INTERCONTINENTALEXCHANGE’S (ICE) quarterly earnings rose a better-than-expected 18 per cent, and the exchange operator said regulatory changes would help it continue a multi-year growth trajectory.
ICE, whose growth depends on taking advantage of global derivatives market reforms, said yesterday it expects revenue from its two-year-old credit derivatives clearing house to rise 15 to 20 per cent this year, from $166m (£103.1m) in 2010.
The company has increased profits the last five years.
A jump in derivatives trading and new business lines helped revenue in the fourth quarter rise 11 per cent to $285m, slightly better than Wall Street expected. The company earned $99m, or $1.34 per share, up from $84m, or $1.13 per share, a year earlier. Excluding special items, earnings were $1.35 a share.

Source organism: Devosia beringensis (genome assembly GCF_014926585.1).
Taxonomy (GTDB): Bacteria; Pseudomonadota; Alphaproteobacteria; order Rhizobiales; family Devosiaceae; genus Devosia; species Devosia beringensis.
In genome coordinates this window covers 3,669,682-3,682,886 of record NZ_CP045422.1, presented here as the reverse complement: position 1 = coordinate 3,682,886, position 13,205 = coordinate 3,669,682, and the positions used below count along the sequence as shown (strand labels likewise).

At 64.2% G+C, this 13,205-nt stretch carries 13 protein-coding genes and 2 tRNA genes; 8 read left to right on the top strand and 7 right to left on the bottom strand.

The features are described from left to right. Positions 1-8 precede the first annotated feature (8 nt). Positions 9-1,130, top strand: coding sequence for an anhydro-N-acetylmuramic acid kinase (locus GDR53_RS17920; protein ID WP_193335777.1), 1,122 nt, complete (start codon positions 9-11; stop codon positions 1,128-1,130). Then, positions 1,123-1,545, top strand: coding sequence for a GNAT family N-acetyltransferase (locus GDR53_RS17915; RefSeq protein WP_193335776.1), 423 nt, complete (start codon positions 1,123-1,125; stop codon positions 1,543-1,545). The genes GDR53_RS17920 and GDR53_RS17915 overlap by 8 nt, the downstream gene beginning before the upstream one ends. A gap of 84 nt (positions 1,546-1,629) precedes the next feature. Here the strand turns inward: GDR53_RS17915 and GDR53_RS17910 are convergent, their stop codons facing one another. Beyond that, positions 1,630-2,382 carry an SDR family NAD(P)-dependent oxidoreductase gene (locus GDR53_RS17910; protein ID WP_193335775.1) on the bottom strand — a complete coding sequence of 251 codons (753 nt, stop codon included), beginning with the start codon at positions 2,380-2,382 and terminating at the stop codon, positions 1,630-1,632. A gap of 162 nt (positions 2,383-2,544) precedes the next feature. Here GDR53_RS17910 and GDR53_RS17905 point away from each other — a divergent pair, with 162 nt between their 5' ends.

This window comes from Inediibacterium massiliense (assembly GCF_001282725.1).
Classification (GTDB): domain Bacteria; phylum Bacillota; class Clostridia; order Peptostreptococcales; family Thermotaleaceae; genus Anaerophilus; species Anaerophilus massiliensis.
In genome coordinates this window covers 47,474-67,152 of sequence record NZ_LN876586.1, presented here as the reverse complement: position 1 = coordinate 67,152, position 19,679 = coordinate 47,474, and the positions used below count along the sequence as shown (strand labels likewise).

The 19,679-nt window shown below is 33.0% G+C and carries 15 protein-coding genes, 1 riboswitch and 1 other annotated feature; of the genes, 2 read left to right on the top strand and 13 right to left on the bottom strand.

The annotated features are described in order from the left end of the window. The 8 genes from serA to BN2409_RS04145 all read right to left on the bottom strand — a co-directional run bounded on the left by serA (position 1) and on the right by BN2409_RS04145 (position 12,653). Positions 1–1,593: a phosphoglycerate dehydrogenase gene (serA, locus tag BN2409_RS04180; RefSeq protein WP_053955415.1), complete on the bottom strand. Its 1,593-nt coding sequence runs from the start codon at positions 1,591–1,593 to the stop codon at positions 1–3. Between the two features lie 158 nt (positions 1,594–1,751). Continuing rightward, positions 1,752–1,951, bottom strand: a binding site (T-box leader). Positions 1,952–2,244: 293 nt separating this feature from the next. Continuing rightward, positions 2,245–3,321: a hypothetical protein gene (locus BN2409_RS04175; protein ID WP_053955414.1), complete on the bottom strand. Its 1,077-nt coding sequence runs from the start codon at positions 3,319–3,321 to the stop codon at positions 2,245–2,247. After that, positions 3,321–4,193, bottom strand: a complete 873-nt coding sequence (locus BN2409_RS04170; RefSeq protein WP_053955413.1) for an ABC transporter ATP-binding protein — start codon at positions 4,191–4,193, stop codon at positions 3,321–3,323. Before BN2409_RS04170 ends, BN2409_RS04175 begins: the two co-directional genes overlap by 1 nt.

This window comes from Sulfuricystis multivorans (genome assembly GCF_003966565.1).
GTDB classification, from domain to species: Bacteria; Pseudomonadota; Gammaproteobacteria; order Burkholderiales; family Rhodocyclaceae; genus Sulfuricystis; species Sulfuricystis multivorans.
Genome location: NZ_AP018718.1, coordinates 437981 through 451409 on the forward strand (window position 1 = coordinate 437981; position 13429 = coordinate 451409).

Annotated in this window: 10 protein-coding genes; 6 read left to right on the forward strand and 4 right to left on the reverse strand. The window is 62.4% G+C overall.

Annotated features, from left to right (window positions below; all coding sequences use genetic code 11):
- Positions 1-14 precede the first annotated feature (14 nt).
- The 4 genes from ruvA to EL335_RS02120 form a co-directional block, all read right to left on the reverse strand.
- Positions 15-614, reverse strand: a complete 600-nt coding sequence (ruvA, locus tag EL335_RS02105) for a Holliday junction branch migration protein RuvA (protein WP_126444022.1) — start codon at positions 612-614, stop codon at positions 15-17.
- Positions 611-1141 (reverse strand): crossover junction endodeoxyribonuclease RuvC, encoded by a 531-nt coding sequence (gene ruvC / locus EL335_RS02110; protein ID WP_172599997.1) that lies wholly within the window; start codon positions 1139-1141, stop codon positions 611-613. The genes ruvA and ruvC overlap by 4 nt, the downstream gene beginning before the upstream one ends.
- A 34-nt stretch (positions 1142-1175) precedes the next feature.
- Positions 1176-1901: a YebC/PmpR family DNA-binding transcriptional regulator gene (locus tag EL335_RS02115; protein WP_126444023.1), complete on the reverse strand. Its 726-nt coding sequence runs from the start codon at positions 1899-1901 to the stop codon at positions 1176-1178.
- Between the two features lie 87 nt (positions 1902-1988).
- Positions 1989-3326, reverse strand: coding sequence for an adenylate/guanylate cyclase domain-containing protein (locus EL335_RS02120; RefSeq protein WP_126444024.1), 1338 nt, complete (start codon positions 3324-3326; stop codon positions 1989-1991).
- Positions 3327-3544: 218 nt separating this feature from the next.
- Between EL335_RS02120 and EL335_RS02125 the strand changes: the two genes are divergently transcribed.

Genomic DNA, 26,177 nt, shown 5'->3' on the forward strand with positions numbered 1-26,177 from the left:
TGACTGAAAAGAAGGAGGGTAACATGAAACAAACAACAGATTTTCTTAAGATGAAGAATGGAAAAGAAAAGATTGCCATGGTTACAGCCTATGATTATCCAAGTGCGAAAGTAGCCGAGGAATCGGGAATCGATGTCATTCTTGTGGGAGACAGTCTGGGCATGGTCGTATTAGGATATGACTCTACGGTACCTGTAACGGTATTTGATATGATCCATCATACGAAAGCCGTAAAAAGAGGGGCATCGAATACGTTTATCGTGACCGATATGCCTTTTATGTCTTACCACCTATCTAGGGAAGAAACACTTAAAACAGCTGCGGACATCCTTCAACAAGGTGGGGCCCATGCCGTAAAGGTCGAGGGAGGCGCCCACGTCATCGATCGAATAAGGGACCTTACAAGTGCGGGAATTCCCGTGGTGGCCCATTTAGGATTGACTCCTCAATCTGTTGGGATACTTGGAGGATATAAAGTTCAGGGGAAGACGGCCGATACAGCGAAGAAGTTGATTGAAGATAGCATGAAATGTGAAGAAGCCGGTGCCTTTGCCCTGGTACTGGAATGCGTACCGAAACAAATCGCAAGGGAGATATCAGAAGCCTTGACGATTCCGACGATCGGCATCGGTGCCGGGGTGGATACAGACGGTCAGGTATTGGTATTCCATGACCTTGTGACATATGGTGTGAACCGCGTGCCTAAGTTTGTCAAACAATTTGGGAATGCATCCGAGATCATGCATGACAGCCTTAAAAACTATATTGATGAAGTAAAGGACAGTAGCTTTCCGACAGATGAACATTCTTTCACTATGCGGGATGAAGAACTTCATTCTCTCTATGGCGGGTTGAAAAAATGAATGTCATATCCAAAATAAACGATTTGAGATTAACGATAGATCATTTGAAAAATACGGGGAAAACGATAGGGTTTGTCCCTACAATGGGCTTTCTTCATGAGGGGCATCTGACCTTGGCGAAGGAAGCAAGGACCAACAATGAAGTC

ICE runs exchanges and clearinghouses in North America and Europe. Profits are still driven by its core energy futures trading business, helped recently by the growing prominence of its Brent crude benchmark.
Futures trading jumped 21 per cent in the quarter, while overall revenue from transactions and clearing rose 10 per cent.
The company has moved quickly to capitalise on swaps market reforms on both sides of the Atlantic, meant to avoid another financial crisis. Legislators and regulators want as many over-the-counter swaps as practicable run through trading venues and through clearinghouses, which guarantee and shed light on the trades.
ICE started clearing US-based credit default swaps (CDS) early in 2009, and later expanded to Europe, gaining an edge over rivals.
City A.M. Reporter